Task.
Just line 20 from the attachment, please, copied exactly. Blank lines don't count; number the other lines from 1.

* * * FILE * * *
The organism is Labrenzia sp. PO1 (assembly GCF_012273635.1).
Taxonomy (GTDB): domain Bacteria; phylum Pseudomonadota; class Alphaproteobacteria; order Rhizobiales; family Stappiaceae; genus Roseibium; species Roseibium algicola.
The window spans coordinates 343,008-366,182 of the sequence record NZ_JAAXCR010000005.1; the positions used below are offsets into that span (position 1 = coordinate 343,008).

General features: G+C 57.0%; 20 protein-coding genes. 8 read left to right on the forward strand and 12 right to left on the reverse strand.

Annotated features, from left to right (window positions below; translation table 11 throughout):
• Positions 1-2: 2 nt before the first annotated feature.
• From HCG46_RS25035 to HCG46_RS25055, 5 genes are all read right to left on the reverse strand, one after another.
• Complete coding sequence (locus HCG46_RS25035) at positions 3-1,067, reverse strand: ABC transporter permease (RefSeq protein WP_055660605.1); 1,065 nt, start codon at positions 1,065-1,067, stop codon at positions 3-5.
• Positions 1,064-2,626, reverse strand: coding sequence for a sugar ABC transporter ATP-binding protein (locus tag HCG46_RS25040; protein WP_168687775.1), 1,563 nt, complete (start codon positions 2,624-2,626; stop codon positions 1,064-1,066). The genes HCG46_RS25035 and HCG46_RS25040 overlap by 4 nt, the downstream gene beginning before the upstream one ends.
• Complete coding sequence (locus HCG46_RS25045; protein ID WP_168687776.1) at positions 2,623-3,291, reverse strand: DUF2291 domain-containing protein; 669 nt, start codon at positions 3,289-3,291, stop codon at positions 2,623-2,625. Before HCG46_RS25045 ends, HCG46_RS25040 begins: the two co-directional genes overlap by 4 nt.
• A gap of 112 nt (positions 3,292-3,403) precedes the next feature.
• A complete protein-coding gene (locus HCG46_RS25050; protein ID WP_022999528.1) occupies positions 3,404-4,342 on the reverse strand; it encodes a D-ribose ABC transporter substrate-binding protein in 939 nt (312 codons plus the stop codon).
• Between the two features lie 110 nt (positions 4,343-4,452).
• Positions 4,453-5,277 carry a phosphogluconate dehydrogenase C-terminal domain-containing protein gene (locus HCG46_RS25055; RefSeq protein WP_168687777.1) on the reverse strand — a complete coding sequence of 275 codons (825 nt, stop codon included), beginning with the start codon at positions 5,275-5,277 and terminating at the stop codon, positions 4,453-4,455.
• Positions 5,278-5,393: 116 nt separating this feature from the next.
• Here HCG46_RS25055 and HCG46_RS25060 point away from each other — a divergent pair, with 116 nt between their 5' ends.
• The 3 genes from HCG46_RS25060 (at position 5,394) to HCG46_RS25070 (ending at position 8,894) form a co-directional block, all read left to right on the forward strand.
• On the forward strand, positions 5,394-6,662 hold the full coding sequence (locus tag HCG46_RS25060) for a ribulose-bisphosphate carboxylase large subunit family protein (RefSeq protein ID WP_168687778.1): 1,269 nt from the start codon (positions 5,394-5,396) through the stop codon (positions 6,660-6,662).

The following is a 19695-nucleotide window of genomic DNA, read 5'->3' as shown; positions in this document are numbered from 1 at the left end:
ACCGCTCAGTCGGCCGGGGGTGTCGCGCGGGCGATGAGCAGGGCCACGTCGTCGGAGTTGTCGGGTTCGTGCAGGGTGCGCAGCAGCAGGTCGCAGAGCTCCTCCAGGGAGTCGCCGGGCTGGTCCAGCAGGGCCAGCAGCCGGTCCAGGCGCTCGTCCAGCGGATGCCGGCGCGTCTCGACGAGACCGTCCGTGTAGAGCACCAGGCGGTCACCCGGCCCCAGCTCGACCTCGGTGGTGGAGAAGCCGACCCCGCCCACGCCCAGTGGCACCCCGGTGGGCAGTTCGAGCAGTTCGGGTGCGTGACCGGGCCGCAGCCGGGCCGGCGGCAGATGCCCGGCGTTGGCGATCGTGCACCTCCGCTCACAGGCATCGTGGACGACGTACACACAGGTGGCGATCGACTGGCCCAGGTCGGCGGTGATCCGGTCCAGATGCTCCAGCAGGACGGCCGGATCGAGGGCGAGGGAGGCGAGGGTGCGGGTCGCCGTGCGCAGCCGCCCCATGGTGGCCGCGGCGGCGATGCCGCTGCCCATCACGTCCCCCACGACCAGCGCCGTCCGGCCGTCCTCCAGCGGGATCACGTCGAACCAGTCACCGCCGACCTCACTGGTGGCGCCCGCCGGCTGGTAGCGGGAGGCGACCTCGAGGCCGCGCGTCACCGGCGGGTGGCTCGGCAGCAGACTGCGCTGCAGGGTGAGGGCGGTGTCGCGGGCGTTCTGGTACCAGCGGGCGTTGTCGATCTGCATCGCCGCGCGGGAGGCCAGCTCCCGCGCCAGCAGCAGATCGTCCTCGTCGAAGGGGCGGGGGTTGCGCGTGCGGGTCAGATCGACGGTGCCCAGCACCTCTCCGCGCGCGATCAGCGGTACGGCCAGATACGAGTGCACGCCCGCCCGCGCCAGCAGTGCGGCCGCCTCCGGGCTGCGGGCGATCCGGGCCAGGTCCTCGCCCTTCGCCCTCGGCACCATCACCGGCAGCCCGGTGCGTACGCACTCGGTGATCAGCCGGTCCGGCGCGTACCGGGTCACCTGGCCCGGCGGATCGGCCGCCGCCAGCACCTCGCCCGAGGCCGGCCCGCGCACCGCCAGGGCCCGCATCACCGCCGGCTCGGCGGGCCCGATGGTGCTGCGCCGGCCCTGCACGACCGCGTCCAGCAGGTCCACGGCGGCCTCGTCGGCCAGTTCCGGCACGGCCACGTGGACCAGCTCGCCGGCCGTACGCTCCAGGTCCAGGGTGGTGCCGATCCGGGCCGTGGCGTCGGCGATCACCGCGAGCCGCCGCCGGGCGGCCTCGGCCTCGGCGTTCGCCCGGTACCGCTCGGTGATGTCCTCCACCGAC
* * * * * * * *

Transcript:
ACCGCTCAGTCGGCCGGGGGTGTCGCGCGGGCGATGAGCAGGGCCACGTCGTCGGAGTTGTCGGGTTCGTGCAGGGTGCGCAGCAGCAGGTCGCAGAGCTCCTCCAGGGAGTCGCCGGGCTGGTCCAGCAGGGCCAGCAGCCGGTCCAGGCGCTCGTCCAGCGGATGCCGGCGCGTCTCGACGAGACCGTCCGTGTAGAGCACCAGGCGGTCACCCGGCCCCAGCTCGACCTCGGTGGTGGAGAAGCCGACCCCGCCCACGCCCAGTGGCACCCCGGTGGGCAGTTCGAGCAGTTCGGGTGCGTGACCGGGCCGCAGCCGGGCCGGCGGCAGATGCCCGGCGTTGGCGATCGTGCACCTCCGCTCACAGGCATCGTGGACGACGTACACACAGGTGGCGATCGACTGGCCCAGGTCGGCGGTGATCCGGTCCAGATGCTCCAGCAGGACGGCCGGATCGAGGGCGAGGGAGGCGAGGGTGCGGGTCGCCGTGCGCAGCCGCCCCATGGTGGCCGCGGCGGCGATGCCGCTGCCCATCACGTCCCCCACGACCAGCGCCGTCCGGCCGTCCTCCAGCGGGATCACGTCGAACCAGTCACCGCCGACCTCACTGGTGGCGCCCGCCGGCTGGTAGCGGGAGGCGACCTCGAGGCCGCGCGTCACCGGCGGGTGGCTCGGCAGCAGACTGCGCTGCAGGGTGAGGGCGGTGTCGCGGGCGTTCTGGTACCAGCGGGCGTTGTCGATCTGCATCGCCGCGCGGGAGGCCAGCTCCCGCGCCAGCAGCAGATCGTCCTCGTCGAAGGGGCGGGGGTTGCGCGTGCGGGTCAGATCGACGGTGCCCAGCACCTCTCCGCGCGCGATCAGCGGTACGGCCAGATACGAGTGCACGCCCGCCCGCGCCAGCAGTGCGGCCGCCTCCGGGCTGCGGGCGATCCGGGCCAGGTCCTCGCCCTTCGCCCTCGGCACCATCACCGGCAGCCCGGTGCGTACGCACTCGGTGATCAGCCGGTCCGGCGCGTACCGGGTCACCTGGCCCGGCGGATCGGCCGCCGCCAGCACCTCGCCCGAGGCCGGCCCGCGCACCGCCAGGGCCCGCATCACCGCCGGCTCGGCGGGCCCGATGGTGCTGCGCCGGCCCTGCACGACCGCGTCCAGCAGGTCCACGGCGGCCTCGTCGGCCAGTTCCGGCACGGCCACGTGGACCAGCTCGCCGGCCGTACGCTCCAGGTCCAGGGTGGTGCCGATCCGGGCCGTGGCGTCGGCGATCACCGCGAGCCGCCGCCGGGCGGCCTCGGCCTCGGCGTTCGCCCGGTACCGCTCGGTGATGTCCTCCACCGAC